There may be plenty of fish in the sea, but there are only a few types in the waters around Mammoth Lakes.
Just because there are a few species of fish in the Mammoth Lakes area doesn’t mean they’re not worth going after though, as people travel from all over the country to Mammoth Lakes just to try. Not only is Mammoth Lakes a beautiful place to spend time outside, but the fish in the area are just as pretty as the mountains and lakes. To help you know what’s on the end of your line, the ASO Mammoth team has put together a simple guide to the types of fish in our waters.
Check out our list below and share your best catches with us!
Sacramento Perch and Smallmouth Bass
Before we get to the trout most people travel to Mammoth Lakes to hook, you should know that there’s more in the waters than just trout. Although they’re isolated to specific bodies of water, Smallmouth Bass and Sacramento Perch are also a part of the ecosystem.
Although catching a Sacramento Perch may not be as exciting as hooking a bass, they are a rare fish as they only live on the West Coast of the United States and are mainly found only in Crowley Lake and Bridgeport Reservoir. You can identify the Sacramento Perch by its dark green color and uneven vertical lines running across its sides. Smallmouth Bass have similar markings with vertical lines along its sides, a dark brown color, and white stomach. However, Smallmouth Bass are tough to catch as they live in burrows in the shoreline that make them difficult to find and even harder to catch. Smallmouth Bass are only found in Topaz Lake.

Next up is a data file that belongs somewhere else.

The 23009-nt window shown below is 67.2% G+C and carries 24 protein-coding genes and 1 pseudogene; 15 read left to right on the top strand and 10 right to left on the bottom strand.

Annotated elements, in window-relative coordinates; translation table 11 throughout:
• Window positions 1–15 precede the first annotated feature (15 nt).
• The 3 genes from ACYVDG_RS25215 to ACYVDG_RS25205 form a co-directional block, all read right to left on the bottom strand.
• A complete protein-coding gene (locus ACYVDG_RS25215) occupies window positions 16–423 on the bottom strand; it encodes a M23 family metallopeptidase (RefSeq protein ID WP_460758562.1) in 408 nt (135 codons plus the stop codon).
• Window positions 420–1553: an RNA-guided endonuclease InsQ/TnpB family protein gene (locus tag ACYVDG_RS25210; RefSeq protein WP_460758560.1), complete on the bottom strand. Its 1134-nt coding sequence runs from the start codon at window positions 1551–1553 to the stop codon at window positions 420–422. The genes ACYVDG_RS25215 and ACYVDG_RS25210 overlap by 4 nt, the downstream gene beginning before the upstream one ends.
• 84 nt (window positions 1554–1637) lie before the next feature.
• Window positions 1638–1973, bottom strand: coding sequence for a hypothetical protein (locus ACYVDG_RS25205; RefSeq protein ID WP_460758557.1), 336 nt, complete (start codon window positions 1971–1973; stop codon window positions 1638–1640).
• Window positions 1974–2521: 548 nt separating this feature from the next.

The Golden Trout is the official freshwater fish of California because of its elusiveness and beauty.
To catch a Golden Trout, you’ll need to travel, often by foot, to over 10,000 feet where the species lives. If you catch one, you’ll know thanks to its golden belly and pink stripe down its side. You can expect plenty of competition if you’re fishing for Golden Trout as they’re one of the most prized fish in the region.
The Rainbow Trout is a beautiful and plentiful fish in the Mammoth Lakes area. With a pink streak down their side so strong that Rainbows are often identified by it from the surface, the Rainbow Trout is easily identifiable. The pink stripe, olive color, spots along their bodies, and their ability to live in shallow creeks makes the Rainbow one of the most well-known fish in the region.
The Brown Trout may not have the colorful markings of other fish, but they make up for it in aggressiveness and cleverness. Brown Trout are known for growing to trophy size because of their ability to be both aggressive when defending their feeding spots, but smart enough to avoid capture. For this reason, Brown Trout are an excellent challenge for any Eastern Sierra fisherman or woman. If you’re up for the challenge, then head to Crowley Lake where the Brown Trout and their brown bodies with black spots are known for growing to trophy size.
Although they’re rare, you’ll know a Cutthroat Trout when you see one thanks to their distinctive red or orange slashes running near their mouths.
Don’t mistake the Cutthroat for a rainbow, as the two share similar markings. Even though the Cutthroat is rare in the Mammoth Lakes area, they’re still a vital part of the ecosystem and a great catch.